Tuesday, October 26, 2010

Opting Out of Online Tracking

Although advertisers use cookies, beacons, and other techniques to gather information so they can target messages to the audience's specific interests and behaviors, the idea that we're being followed around the Web electronically can be disconcerting. Privacy? Not online.

In the interest of transparency--and in the wake of a growing backlash--marketers and agencies are finally telling consumers more explicitly and prominently about how they can opt out of tracking. These systems aren't perfect, but they're a good start to helping consumers regain trust that truly private details might remain, well, private.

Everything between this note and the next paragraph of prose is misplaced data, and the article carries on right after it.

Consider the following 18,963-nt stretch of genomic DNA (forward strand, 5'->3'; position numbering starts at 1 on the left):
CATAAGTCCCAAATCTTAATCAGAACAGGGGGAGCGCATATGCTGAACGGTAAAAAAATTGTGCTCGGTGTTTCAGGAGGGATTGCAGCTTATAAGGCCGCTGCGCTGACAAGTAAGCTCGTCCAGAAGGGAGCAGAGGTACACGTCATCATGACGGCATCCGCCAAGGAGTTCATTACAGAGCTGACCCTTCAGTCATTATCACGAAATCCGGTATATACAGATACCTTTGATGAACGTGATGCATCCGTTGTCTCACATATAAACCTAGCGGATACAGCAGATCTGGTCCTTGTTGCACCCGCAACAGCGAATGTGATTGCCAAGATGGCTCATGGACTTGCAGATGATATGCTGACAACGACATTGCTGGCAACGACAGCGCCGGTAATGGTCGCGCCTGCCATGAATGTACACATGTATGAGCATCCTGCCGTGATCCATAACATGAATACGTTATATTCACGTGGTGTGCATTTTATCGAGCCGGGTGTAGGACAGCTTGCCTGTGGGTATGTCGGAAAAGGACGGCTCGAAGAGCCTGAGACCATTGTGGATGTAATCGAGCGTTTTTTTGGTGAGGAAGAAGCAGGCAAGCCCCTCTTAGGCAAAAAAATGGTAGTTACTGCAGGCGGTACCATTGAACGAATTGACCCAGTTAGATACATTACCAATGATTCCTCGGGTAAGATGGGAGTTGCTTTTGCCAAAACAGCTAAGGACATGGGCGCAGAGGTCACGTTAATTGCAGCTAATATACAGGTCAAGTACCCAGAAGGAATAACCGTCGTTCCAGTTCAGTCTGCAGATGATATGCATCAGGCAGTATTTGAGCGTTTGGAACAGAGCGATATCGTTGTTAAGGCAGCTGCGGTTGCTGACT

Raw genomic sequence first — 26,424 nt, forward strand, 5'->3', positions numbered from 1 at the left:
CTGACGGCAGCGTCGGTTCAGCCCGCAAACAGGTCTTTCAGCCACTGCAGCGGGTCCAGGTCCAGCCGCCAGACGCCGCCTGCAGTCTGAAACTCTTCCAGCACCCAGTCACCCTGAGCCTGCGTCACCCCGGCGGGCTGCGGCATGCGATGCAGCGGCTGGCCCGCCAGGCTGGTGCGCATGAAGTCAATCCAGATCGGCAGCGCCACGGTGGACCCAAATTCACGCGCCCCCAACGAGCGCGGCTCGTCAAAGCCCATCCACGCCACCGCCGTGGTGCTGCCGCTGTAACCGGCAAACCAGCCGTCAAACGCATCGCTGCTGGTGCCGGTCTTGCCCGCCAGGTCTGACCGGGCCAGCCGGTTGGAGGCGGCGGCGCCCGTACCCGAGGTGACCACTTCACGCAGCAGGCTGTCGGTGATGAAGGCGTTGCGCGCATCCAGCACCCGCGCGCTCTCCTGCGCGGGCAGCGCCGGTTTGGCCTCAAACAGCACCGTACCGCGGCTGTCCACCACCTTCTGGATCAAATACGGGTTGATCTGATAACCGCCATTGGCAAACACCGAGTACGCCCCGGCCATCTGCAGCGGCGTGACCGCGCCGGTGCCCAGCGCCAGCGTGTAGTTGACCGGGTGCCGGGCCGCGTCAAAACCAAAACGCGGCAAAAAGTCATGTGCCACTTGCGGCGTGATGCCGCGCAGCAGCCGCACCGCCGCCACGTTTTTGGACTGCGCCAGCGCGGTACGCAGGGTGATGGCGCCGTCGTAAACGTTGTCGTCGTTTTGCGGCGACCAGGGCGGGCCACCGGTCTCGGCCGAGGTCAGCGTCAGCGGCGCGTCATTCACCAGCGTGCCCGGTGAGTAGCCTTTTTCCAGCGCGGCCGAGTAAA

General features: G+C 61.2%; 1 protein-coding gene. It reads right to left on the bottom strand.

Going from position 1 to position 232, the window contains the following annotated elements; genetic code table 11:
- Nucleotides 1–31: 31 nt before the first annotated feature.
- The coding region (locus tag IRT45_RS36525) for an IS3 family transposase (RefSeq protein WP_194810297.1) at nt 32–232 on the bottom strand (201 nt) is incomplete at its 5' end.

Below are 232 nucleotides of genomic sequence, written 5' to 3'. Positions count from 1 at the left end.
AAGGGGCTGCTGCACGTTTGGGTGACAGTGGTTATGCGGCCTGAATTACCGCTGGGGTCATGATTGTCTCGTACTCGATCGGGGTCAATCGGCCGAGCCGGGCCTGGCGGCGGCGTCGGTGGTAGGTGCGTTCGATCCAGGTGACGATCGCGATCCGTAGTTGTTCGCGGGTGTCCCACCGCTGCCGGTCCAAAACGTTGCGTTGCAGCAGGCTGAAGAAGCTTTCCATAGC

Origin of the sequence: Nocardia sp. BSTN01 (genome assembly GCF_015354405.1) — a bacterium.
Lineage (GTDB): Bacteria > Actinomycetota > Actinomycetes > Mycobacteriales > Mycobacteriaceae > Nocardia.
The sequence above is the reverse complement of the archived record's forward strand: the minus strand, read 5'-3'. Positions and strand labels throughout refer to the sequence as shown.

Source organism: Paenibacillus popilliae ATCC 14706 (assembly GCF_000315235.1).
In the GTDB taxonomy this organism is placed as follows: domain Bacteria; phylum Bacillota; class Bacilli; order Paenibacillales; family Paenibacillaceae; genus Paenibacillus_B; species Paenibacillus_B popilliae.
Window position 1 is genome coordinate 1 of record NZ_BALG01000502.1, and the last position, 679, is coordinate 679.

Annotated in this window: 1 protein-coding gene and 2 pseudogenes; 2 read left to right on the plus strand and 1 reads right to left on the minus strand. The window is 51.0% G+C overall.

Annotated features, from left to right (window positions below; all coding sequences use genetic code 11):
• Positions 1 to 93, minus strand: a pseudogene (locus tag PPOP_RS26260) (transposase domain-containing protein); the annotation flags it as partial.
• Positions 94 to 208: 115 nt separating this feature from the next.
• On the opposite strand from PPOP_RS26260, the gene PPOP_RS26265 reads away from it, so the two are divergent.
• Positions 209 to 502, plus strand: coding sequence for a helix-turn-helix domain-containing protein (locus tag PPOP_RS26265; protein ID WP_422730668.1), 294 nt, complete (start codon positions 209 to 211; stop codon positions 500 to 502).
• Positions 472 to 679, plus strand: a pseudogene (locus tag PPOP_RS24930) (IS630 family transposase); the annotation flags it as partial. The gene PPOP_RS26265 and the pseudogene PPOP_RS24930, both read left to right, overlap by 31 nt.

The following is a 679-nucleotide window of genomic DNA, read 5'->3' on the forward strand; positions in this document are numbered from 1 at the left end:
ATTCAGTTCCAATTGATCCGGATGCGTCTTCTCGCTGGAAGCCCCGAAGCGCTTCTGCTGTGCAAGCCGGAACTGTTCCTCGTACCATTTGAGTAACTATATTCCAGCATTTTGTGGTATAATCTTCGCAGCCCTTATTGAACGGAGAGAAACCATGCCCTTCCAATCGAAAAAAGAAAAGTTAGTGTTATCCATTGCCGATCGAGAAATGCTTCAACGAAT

• The Network Advertising Initiative invites consumers to opt out of cookies (see above graphic).
  • Yahoo recently discussed its privacy policies and opt-out options for consumers.
  • Rapleaf offers consumers a way to see what's been collected about them and opt out if they choose.
  • Google explains the data it collects for ad targeting, and offers opt-out choices for consumers who don't want to be tracked.

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